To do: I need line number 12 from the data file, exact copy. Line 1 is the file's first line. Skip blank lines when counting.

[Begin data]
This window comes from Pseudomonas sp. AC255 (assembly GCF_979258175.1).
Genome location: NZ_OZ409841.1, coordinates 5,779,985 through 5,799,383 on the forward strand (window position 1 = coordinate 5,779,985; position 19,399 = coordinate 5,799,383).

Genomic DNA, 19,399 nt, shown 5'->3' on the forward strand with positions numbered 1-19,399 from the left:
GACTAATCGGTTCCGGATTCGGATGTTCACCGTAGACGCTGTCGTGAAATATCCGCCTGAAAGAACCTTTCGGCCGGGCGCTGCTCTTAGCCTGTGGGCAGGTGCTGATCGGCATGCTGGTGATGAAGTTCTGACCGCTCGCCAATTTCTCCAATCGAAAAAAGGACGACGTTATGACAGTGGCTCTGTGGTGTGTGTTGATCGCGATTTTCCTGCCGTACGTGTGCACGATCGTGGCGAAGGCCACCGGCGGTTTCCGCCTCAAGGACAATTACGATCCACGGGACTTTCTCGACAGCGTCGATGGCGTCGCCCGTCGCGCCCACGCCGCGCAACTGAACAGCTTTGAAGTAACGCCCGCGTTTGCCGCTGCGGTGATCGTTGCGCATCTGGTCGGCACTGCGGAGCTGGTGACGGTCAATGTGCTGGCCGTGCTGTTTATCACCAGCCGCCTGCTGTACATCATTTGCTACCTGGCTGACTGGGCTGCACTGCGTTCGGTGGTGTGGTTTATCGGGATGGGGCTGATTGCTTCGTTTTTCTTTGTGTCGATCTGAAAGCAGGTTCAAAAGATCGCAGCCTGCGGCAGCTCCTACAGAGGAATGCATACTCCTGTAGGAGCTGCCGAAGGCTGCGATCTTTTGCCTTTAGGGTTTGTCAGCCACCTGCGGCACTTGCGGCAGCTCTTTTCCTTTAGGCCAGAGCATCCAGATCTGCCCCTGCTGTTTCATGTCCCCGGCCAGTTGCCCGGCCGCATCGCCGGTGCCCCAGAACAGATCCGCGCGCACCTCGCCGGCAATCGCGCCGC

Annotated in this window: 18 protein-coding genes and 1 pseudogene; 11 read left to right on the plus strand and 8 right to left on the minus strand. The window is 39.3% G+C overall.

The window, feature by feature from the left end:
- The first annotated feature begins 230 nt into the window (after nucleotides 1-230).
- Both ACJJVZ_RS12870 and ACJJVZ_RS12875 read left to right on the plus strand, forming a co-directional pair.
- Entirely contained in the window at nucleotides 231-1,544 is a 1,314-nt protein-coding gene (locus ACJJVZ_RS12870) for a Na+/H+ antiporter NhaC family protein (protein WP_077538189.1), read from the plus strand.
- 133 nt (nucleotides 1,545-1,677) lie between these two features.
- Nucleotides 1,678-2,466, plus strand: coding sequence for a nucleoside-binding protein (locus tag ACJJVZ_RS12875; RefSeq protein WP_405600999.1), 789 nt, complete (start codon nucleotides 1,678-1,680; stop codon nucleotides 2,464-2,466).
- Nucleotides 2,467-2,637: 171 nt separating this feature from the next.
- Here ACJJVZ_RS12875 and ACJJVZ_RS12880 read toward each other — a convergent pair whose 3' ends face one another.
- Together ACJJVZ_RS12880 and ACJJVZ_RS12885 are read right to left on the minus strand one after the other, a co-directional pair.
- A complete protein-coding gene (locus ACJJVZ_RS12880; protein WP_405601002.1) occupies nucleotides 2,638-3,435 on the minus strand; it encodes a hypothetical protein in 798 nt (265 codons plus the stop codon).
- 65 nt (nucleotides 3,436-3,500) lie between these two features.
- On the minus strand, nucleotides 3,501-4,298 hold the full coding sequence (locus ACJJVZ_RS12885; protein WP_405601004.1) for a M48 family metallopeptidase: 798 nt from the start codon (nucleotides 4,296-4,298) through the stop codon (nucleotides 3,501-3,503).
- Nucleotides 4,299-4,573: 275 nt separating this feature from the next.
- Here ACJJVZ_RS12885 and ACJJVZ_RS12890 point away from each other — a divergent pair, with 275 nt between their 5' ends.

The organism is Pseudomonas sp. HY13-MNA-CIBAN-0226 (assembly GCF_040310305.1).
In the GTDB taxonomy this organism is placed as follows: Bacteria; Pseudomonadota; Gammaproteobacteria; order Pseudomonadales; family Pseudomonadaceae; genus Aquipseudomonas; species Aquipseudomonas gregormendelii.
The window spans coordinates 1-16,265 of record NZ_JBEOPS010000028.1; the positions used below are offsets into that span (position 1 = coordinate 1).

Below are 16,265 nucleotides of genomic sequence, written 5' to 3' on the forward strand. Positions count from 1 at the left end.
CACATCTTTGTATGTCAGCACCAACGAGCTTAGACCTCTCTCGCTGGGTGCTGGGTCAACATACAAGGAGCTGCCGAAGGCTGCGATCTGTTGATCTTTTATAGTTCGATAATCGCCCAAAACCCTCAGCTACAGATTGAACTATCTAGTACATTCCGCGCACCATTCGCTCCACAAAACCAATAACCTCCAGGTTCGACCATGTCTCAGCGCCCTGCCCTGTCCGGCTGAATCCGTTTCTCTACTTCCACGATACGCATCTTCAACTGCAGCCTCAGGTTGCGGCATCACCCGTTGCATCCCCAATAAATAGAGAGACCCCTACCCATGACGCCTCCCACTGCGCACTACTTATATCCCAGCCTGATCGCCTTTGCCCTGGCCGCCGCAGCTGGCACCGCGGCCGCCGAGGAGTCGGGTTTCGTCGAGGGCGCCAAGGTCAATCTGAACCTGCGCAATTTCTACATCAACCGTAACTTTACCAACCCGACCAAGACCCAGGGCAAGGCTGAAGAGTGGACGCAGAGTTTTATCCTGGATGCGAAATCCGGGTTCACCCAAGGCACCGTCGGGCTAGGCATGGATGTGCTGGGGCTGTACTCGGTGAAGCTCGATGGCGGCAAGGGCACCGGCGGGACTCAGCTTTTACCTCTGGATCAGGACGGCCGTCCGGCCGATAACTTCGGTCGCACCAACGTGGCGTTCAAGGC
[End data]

- Nucleotides 2,467-2,637: 171 nt separating this feature from the next.